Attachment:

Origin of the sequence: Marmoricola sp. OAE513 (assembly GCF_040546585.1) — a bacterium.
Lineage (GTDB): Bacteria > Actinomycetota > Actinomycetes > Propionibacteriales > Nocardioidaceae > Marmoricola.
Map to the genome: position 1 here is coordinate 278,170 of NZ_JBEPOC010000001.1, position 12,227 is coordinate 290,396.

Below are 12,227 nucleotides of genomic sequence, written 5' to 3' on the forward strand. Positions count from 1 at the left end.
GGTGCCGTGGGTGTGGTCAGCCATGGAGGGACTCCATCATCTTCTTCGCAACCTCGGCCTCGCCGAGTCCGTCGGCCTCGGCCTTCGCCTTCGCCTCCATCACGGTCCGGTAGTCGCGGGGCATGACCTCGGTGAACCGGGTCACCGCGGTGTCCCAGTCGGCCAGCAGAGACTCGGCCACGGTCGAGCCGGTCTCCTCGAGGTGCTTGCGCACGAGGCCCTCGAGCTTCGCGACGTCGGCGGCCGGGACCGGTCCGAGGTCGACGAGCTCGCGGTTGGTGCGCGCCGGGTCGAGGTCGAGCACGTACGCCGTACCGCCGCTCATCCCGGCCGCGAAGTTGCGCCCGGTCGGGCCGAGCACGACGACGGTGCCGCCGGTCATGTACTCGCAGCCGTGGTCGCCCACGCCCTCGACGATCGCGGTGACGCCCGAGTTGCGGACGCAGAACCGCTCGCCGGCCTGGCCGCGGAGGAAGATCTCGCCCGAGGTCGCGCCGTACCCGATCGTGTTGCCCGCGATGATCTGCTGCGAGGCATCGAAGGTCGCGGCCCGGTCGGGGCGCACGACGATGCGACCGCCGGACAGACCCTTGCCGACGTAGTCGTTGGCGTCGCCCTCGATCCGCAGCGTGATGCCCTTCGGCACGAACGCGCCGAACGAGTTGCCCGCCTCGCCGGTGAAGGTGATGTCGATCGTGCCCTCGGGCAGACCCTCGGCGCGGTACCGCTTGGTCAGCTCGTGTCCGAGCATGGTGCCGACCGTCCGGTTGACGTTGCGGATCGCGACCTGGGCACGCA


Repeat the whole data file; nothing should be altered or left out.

Origin of the sequence: Marmoricola sp. OAE513 (assembly GCF_040546585.1) — a bacterium.
Lineage (GTDB): Bacteria > Actinomycetota > Actinomycetes > Propionibacteriales > Nocardioidaceae > Marmoricola.
Map to the genome: position 1 here is coordinate 278,170 of NZ_JBEPOC010000001.1, position 12,227 is coordinate 290,396.

Below are 12,227 nucleotides of genomic sequence, written 5' to 3' on the forward strand. Positions count from 1 at the left end.
GGTGCCGTGGGTGTGGTCAGCCATGGAGGGACTCCATCATCTTCTTCGCAACCTCGGCCTCGCCGAGTCCGTCGGCCTCGGCCTTCGCCTTCGCCTCCATCACGGTCCGGTAGTCGCGGGGCATGACCTCGGTGAACCGGGTCACCGCGGTGTCCCAGTCGGCCAGCAGAGACTCGGCCACGGTCGAGCCGGTCTCCTCGAGGTGCTTGCGCACGAGGCCCTCGAGCTTCGCGACGTCGGCGGCCGGGACCGGTCCGAGGTCGACGAGCTCGCGGTTGGTGCGCGCCGGGTCGAGGTCGAGCACGTACGCCGTACCGCCGCTCATCCCGGCCGCGAAGTTGCGCCCGGTCGGGCCGAGCACGACGACGGTGCCGCCGGTCATGTACTCGCAGCCGTGGTCGCCCACGCCCTCGACGATCGCGGTGACGCCCGAGTTGCGGACGCAGAACCGCTCGCCGGCCTGGCCGCGGAGGAAGATCTCGCCCGAGGTCGCGCCGTACCCGATCGTGTTGCCCGCGATGATCTGCTGCGAGGCATCGAAGGTCGCGGCCCGGTCGGGGCGCACGACGATGCGACCGCCGGACAGACCCTTGCCGACGTAGTCGTTGGCGTCGCCCTCGATCCGCAGCGTGATGCCCTTCGGCACGAACGCGCCGAACGAGTTGCCCGCCTCGCCGGTGAAGGTGATGTCGATCGTGCCCTCGGGCAGACCCTCGGCGCGGTACCGCTTGGTCAGCTCGTGTCCGAGCATGGTGCCGACCGTCCGGTTGACGTTGCGGATCGCGACCTGGGCACGCA